It's left us fans in a weird spot, where we're simultaneously giddy about potentially facing a Cavs team without Kevin Love and J.R. Smith (for two games) in the second round while also being petrified the Bulls are just one more off night away from going to a Game 7 in a series they once led 3-0. I fully expect the Bulls to take care of business in Game 6 in front of UC North, but I also expected them to close things out in Game 5. The Bucks might have other ideas.

Game 6 arrives under the guise that this is the first time the Bulls have truly been healthy. K.C. Johnson said the Bulls haven't had a clean injury sheet all season before tonight, and that sounds right to me. Of course, as seems to perpetually be the case during the Tom Thibodeau era, it sure seems like the Bulls are still beat to shit even when healthy.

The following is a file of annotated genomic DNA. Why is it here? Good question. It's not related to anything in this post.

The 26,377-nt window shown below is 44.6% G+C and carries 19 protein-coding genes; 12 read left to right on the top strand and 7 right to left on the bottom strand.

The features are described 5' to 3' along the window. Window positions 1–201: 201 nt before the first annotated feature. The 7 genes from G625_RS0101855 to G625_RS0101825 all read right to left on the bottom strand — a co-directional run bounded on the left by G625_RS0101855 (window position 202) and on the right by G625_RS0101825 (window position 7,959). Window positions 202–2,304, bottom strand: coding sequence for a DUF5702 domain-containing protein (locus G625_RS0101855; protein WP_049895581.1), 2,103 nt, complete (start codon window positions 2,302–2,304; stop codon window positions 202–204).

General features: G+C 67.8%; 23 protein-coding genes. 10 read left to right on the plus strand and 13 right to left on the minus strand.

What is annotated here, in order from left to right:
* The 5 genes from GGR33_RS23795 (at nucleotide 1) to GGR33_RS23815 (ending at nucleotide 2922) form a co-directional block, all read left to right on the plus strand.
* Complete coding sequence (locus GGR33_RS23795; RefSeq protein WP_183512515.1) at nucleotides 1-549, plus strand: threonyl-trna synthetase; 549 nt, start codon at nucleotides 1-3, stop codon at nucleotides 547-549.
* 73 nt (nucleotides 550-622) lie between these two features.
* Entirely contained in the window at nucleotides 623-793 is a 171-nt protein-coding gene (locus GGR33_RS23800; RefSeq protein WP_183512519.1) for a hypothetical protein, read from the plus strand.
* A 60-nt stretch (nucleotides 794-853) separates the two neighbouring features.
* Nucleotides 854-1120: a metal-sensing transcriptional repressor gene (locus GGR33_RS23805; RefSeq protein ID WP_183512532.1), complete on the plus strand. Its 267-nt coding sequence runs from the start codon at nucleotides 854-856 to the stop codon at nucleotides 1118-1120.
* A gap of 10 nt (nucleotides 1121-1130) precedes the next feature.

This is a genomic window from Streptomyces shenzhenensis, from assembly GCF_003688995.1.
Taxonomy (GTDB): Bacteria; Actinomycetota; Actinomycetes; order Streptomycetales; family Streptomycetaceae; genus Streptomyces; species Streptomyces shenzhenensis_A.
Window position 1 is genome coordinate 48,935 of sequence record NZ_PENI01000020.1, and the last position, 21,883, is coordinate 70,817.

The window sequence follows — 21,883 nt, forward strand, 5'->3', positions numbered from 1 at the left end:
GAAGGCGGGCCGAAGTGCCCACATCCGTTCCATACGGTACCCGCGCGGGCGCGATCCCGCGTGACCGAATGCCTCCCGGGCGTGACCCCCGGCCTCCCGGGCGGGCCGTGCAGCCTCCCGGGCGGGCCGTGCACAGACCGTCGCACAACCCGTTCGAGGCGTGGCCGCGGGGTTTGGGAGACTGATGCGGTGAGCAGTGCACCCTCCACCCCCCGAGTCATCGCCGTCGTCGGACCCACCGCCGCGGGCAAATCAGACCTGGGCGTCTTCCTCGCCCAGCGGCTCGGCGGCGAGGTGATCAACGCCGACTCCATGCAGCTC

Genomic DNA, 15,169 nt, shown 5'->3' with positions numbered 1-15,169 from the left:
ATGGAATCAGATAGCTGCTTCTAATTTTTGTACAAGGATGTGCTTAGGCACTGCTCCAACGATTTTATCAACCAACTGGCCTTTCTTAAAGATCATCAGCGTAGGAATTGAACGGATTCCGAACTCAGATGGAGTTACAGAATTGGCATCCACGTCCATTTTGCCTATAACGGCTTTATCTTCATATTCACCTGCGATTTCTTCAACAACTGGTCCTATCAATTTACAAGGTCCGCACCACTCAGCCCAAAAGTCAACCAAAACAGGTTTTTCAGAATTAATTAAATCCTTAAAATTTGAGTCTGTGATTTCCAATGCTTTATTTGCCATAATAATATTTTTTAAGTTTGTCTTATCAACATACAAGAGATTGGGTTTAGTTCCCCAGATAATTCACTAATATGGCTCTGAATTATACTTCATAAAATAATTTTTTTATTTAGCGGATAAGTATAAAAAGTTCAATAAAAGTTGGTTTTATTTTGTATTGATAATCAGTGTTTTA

It starts with Nikola Mirotic, who has not been good in his first playoff appearance. Maybe that's because knee injury he suffered in Game 2 is far from actually healed, even if it hasn't stopped Thibodeau from playing him 20 minutes each game since he returned. This always struck me as a series the Bulls should be able to win without Mirotic, and that he'd be more vital next round. Maybe that was a foolish assumption, because with Niko struggling, the Bulls are also struggling.